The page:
“The Grip of it”; An Intro Level Horror Read

Jackson Nielsen

My recent and unrelenting obsession with horror novels has led me down deep and dark rabbit holes of terror filled novels that leave the reader chilled to the bone. This week, my addiction led me to Jac Jemc’s The Grip of It. Opening with two main characters, Julie and James, the book’s perspective changes chapter by chapter, switching between both James and Julie’s perspective throughout. This husband and wife couple have recently made the move to a suspiciously cheap house in order to escape the city where James’ gambling addiction has become rampant. The house, although cheap, does not come without its fair share of oddities. Most notable are the strange, hidden compartments and rooms that are spread throughout and the overly nosey neighbor who watches the house from his window.

This book is quite short, coming in at 228 pages, and is a quick read, one I did in less than a day. With that said, the drama begins to unfold right away, with strange noises being heard by both James and Julie. Personally, I like longer books where the plot and characters have more of a chance of being established but sometimes, a shorter book, like The Grip of It, is a breath of fresh air. I had never heard of this book before I chose it off the shelf so I entered the story completely blind, hoping only to be left scared or disturbed. I wouldn’t say I was either of those but there was a particular physiological effect throughout the story that made me feel like I was slowly losing my mind along with the characters. As the plot unfolds, more and more instances of strange and unnatural occurrences begin to happen in their house without explanation. Being short on funds as James and Julie are, they are stuck in their house of horrors, being forced to deal with or ignore what is happening around them.As the book goes on, Julie and James drift apart due to what is happening in the house. With each chapter bringing a switch in perspectives, the reader gets a look into the minds of each character as they slowly slip into insanity.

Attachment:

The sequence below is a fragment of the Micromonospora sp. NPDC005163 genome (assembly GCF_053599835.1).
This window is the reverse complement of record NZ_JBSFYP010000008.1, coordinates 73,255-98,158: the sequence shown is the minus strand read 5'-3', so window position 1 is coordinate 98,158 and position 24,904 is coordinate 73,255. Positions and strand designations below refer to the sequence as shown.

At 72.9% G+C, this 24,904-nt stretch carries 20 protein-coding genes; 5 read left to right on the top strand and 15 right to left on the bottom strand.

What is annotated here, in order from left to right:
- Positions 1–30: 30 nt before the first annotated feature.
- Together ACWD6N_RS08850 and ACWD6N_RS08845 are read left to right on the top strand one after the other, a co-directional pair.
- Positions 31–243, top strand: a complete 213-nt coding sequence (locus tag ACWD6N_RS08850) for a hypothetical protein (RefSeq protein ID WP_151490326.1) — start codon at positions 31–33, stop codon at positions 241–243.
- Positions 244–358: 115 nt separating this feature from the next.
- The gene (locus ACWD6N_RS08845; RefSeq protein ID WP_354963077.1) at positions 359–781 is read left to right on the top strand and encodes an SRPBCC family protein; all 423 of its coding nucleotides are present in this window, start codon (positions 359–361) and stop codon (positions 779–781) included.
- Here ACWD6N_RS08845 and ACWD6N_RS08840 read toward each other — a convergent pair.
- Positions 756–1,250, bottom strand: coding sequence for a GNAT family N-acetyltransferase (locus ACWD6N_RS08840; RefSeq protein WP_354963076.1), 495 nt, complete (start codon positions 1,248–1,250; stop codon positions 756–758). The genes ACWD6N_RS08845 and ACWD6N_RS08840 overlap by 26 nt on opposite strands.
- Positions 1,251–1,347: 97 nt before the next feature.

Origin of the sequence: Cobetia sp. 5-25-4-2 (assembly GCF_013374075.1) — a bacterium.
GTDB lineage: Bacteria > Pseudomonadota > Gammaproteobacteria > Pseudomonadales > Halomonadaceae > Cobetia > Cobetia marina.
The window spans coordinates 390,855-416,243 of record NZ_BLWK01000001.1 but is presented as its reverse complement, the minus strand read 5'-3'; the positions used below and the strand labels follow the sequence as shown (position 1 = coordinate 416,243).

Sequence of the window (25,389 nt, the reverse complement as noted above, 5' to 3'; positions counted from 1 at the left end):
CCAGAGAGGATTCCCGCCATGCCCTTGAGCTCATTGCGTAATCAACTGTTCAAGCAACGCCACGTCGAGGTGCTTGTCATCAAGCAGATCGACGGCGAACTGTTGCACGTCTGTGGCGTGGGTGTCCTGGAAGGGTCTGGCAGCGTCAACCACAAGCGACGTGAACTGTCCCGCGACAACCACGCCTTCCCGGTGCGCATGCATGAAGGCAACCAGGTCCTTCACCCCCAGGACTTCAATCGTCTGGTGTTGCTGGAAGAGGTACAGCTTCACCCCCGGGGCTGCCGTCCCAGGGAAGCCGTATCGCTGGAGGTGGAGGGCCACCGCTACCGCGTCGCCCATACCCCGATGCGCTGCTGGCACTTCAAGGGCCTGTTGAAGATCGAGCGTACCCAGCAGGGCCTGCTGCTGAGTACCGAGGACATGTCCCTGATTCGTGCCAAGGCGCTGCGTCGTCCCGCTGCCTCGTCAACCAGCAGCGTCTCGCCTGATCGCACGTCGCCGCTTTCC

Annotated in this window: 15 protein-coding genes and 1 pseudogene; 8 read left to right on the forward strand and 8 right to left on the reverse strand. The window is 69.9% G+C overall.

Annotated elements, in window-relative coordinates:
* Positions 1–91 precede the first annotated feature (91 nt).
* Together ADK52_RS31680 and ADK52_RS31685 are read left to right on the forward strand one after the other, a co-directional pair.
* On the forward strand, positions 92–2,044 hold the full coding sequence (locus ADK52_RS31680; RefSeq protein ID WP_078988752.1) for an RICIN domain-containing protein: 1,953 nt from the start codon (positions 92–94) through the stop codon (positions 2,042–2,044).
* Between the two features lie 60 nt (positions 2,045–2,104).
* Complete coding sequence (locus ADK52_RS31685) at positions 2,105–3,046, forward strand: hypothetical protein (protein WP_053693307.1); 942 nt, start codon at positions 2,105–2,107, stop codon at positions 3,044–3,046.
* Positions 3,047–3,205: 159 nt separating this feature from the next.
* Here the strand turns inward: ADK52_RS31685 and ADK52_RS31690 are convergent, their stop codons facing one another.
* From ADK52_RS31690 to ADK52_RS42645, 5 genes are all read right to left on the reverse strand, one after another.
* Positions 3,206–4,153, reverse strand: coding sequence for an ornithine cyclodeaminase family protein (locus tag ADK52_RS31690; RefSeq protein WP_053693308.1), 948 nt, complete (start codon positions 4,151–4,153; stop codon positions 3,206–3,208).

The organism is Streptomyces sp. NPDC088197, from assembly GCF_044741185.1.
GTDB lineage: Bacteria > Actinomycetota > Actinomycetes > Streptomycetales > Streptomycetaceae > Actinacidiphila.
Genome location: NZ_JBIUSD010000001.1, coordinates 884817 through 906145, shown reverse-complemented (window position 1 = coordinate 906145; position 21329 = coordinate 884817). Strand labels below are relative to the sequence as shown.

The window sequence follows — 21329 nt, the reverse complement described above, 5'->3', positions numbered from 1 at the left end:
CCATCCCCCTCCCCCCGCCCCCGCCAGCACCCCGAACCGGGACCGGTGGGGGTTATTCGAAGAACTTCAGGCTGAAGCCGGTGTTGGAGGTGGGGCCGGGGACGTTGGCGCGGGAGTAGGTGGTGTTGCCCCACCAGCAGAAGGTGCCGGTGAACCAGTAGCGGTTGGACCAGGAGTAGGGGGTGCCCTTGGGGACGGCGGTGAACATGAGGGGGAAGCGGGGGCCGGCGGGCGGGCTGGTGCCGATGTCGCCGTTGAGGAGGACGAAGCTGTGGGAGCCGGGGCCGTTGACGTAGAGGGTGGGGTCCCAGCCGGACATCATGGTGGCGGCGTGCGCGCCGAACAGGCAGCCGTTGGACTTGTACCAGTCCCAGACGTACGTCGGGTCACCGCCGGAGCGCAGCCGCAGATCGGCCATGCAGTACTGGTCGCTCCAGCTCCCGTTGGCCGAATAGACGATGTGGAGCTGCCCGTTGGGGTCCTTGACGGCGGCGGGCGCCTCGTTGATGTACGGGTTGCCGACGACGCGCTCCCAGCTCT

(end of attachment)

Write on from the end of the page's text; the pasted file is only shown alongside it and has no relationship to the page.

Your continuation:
It gave me a similar feeling as when I read Stephen King’s Pet Sematary. But I wouldn’t say it is of the same caliber as King’s work. Unsettling nonetheless, I can’t bring myself to say this is a book for extreme horror fans. Perhaps more of an entry level thriller novel. With the length of the book being as it is, I would recommend this to readers who are just getting into the genre and need a short and quick introduction book to get themselves acquainted with being scared from words on a page.